South Carolina employers should see their workers’ compensation premiums go down this year since regulators have approved an average 7.4 percent decrease in the state’s loss costs.
Director of Insurance Ray Farmer approved the new rates, which are scheduled to take effect Sept. 1.
Farmer said the decrease is welcome, especially after two years of modest rate increases.
“We’ve had a good sign when it comes to frequency and severity and this is another positive for businesses in South Carolina,” said Farmer.
In 2012 , loss cost rates increased by three percent and last year they went up 1.1 percent.
The National Council on Compensation Insurance (NCCI) filed for the decrease. The filing is based on premium and loss experience for policy years 2010 and 2011 and experience for each of these policy years is more favorable than policy year 2009, according to NCCI.
The loss cost portion of the rates reflects only the benefits paid by insurers for medical and wage loss. Each insurer determines its own rates by adding loss experience, administrative costs and profit and contingency factors.
The NCCI filing identified a minus 7.5 percent in experience and trend, a plus 0.3 percent in benefits and a minus 0.2 percent reduction in loss adjustment expenses.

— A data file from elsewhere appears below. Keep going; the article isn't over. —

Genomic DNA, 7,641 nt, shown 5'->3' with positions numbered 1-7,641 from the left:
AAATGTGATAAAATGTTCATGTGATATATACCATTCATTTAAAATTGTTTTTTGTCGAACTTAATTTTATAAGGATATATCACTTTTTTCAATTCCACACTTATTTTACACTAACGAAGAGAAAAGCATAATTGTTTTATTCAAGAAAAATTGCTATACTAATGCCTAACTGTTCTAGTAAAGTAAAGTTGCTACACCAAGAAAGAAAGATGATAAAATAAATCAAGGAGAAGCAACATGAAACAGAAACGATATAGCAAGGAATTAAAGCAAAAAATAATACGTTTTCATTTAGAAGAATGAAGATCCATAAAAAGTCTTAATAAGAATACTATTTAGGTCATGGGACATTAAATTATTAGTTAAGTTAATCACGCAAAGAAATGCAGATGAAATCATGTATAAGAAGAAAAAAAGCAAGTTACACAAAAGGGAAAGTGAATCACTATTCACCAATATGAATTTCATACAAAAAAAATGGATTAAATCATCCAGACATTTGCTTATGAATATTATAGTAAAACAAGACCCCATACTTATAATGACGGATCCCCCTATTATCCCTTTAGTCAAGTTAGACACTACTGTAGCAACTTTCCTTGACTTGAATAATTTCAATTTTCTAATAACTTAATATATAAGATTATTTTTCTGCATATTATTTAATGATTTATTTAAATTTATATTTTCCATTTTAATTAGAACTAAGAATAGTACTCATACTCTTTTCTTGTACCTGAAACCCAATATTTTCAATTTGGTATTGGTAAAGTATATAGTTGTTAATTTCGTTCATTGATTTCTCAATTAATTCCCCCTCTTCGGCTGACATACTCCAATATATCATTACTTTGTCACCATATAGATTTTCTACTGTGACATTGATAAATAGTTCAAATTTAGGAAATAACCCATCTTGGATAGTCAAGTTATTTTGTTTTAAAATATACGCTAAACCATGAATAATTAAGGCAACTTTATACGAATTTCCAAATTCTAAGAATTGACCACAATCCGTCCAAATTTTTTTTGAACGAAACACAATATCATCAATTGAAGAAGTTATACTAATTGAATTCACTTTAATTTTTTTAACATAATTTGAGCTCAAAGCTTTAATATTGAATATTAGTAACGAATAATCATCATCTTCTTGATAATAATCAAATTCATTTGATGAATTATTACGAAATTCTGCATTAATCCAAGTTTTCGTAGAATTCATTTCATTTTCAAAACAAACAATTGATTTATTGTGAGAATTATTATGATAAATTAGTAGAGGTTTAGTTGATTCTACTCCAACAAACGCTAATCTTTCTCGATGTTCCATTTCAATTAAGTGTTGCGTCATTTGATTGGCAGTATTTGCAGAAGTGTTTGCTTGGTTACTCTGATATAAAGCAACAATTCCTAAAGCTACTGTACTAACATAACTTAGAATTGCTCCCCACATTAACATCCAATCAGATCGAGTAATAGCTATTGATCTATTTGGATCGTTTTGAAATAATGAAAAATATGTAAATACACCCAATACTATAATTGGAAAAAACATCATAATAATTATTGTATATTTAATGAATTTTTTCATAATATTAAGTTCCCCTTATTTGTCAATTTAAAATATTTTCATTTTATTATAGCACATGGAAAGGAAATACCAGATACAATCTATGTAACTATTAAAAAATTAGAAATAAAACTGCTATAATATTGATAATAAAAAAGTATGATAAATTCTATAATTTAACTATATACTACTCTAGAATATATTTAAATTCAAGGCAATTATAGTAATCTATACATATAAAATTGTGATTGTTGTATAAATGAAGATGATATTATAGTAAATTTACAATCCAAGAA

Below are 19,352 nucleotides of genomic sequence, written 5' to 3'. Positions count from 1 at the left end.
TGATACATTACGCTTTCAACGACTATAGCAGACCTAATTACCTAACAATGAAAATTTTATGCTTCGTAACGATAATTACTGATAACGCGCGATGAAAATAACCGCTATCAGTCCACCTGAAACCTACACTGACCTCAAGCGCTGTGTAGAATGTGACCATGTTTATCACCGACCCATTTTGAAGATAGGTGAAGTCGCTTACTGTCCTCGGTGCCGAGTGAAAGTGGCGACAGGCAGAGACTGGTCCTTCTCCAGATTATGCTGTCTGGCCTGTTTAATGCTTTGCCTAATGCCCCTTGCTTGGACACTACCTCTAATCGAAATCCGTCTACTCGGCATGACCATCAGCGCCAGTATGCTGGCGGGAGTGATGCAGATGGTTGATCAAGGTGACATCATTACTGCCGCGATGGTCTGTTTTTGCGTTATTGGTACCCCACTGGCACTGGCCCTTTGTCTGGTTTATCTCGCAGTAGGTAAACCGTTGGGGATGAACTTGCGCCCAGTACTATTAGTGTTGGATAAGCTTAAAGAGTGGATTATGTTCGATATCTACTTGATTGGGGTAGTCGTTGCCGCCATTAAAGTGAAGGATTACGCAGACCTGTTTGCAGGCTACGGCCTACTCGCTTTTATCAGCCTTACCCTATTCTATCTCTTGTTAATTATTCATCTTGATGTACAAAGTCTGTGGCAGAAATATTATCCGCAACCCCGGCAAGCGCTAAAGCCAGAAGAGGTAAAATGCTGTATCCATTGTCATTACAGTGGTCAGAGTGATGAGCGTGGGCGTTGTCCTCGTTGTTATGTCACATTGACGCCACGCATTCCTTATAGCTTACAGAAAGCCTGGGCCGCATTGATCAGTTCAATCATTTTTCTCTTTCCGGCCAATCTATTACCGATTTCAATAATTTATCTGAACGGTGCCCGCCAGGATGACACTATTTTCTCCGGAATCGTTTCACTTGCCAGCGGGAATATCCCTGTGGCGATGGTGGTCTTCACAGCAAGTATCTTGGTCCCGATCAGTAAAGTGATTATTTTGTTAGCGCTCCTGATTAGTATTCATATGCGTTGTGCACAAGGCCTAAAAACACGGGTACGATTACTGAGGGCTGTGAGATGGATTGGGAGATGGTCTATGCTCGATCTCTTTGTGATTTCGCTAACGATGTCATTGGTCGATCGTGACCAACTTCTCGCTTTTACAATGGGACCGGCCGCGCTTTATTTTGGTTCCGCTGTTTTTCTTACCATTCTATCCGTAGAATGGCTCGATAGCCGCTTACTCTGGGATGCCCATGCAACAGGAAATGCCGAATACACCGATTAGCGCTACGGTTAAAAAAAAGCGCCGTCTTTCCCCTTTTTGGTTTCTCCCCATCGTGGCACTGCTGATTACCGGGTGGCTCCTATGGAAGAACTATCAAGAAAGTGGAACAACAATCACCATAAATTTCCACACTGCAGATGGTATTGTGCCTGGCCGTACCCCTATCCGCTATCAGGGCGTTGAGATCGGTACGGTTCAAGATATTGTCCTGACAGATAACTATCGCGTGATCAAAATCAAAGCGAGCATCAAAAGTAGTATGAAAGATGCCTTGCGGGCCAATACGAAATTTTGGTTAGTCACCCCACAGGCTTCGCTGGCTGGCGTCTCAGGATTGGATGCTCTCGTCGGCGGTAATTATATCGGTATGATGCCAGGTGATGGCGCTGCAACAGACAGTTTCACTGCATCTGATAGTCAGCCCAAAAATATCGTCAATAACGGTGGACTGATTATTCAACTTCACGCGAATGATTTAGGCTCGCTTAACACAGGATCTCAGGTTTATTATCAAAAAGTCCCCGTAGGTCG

That experience translated into a minus 8.7 percent drop in loss costs for manufacturing classes, a minus seven percent reduction for contracting classes and a 9.7 percent drop for office and clerical classes. Goods and services classes will see a 6.1 percent reduction and miscellaneous classes, a 6.4 percent drop.
NCCI said that an increase in premium volume, improvement in the state’s combined ratio and a stable claim frequency also contributed to the filing.
“The observed trend in South Carolina claim frequency has been relatively flat over the most recent six-to-seven-year time period,” said NCCI.
An increase in premium volume is one sign that South Carolina is emerging from the 2007-2008 recession.
In 2007, insurers reported total direct written premium of $799 million. That dropped to $533 million in 2010 before starting to grow again. In 2013, premium volume is expected to reach $663 million, which is starting to mirror pre-recession numbers.
South Carolina’s accident year combined ratio has also dropped precipitously. After registering a high of 117 percent in 2010, the ratio fell to 102 percent in 2012.
The state’s claim frequency has stabilized at 18 claims per $1 million of premium.
Also driving the overall loss cost decrease are relatively small changes in wage loss and medical costs. In 2011, the average loss-time claim declined by 3.8 percent to $29,000 per claim while medical cost inched up just 1.9 percent to $23,000 per claim.
According to the Department of Insurance, there are currently 288 insurers offering workers’ compensation in the state. Liberty Mutual leads the way with 12 percent of the market, followed by Hartford Insurance Group, (9 percent), AIG and Travelers (6 percent each) and Zurich American (5 percent).
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